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rotavirusR2 - Journal of Mathematical Biology manuscript...

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Journal of Mathematical Biology manuscript No. (will be inserted by the editor) E. Shim · Z. Feng · M. Martcheva · C. Castillo-Chavez An age-structured epidemic model of rotavirus with vaccination Received: date / Revised: date Abstract The recent approval of a rotavirus vaccine in Mexico motivates this study on the potential impact of the use of such a vaccine on rotavirus prevention and control. An age-structured model that describes the rotavirus transmission dynamics of infections is introduced. Conditions that guarantee the local and global stability analysis of the disease-free steady state distri- bution as well as the existence of an endemic steady state distribution are established. The impact of maternal antibodies on the implementation of vac- cine is evaluated. Model results are used to identify optimal age-dependent vaccination strategies. A convergent numerical scheme for the model is intro- duced but not implemented. This paper is dedicated to Prof. K. P. Hadeler, who continues to push the frontier of knowledge in mathematical biology. Keywords rotavirus · age-structure · vacccination Mathematics Subject Classification (2000) 92D30 · 65N06 · 65N12 E. Shim and C. Castillo-Chavez Department of Mathematics and Statistics Arizona State University P.O. Box 871804, Tempe, AZ 85287-1804 Tel.: 480-727-9004 Fax: 480-727-7346 E-mail: [email protected] Z. Feng Department of Mathematics Purdue University 150 N. University Street, West Lafayette, IN 47907-2067 M. Martcheva Department of Mathematics University of Florida P.O.Box 118105, Gainesville, FL 32611-8105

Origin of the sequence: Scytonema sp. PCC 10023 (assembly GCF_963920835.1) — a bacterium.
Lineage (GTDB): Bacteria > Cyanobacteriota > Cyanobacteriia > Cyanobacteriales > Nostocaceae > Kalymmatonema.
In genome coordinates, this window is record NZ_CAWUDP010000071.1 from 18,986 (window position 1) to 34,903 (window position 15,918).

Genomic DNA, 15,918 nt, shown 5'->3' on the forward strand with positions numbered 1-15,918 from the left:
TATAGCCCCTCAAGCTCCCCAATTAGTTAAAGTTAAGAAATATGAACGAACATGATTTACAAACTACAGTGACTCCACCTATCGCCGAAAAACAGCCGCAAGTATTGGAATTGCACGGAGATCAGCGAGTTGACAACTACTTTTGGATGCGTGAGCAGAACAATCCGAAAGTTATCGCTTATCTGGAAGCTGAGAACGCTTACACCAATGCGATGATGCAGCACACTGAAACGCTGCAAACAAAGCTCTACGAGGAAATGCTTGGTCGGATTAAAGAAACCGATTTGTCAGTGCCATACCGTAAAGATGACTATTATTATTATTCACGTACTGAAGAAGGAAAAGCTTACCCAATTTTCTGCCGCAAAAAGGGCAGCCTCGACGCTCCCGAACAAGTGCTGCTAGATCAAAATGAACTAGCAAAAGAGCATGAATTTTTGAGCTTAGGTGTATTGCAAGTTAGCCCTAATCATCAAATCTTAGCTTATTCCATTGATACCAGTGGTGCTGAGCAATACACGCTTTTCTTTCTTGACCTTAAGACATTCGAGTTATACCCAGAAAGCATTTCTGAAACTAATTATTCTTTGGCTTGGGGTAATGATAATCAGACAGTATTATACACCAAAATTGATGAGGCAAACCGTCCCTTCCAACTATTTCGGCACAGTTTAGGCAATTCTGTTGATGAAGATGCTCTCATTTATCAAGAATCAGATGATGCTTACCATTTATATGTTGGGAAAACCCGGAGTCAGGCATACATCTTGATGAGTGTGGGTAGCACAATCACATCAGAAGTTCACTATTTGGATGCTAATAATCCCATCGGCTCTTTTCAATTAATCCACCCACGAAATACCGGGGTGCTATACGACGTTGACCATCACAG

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2 E. Shim et al. 1 Introduction The discovery of rotavirus ([4]) as the major etiologic agent of diarrhea in infants and young children has had a dramatic impact on public health policy programs geared towards the reductions of diarrhea morbidity and mortality over the last three decades. 95% of children worldwide have experienced a rotavirus infection with most infections in the 3 to 5 year age-range [24]. The highest rate of infection occurs in infants between 6 and 24 months of age [18]. Mortality from rotavirus diarrhea is quite low but morbidity is still high. In the United States rotavirus infections affect approximately 2.7 million children under 5 years of age and result in the hospitalization of 55 , 000 children every year [24]. The direct costs on U.S. medical care have been estimated to be around $274 million [24]. The overall cost associated with rotavirus infections has been estimated at more than $1 billion per year, in the United States alone [24]. Over 600 , 000 children die annually worldwide [7]. The primary mode of rotavirus transmission is fecal-oral [15]. Reported low titers of virus in respiratory tract secretions and other body fluids repre- sent (less common) secondary transmission routes. Rotavirus can survive for months at room temperature and it is resistant to chloroform, ether, fluoro- carbons, CsCl, non-ionic detergents and pH 4-9 [27]. Rotavirus can be passed from one person to another through a set of contaminated hands with the virus or by touching a contaminated surface or object. The virus enters the body through the mouth. Children can spread rotavirus before and after they
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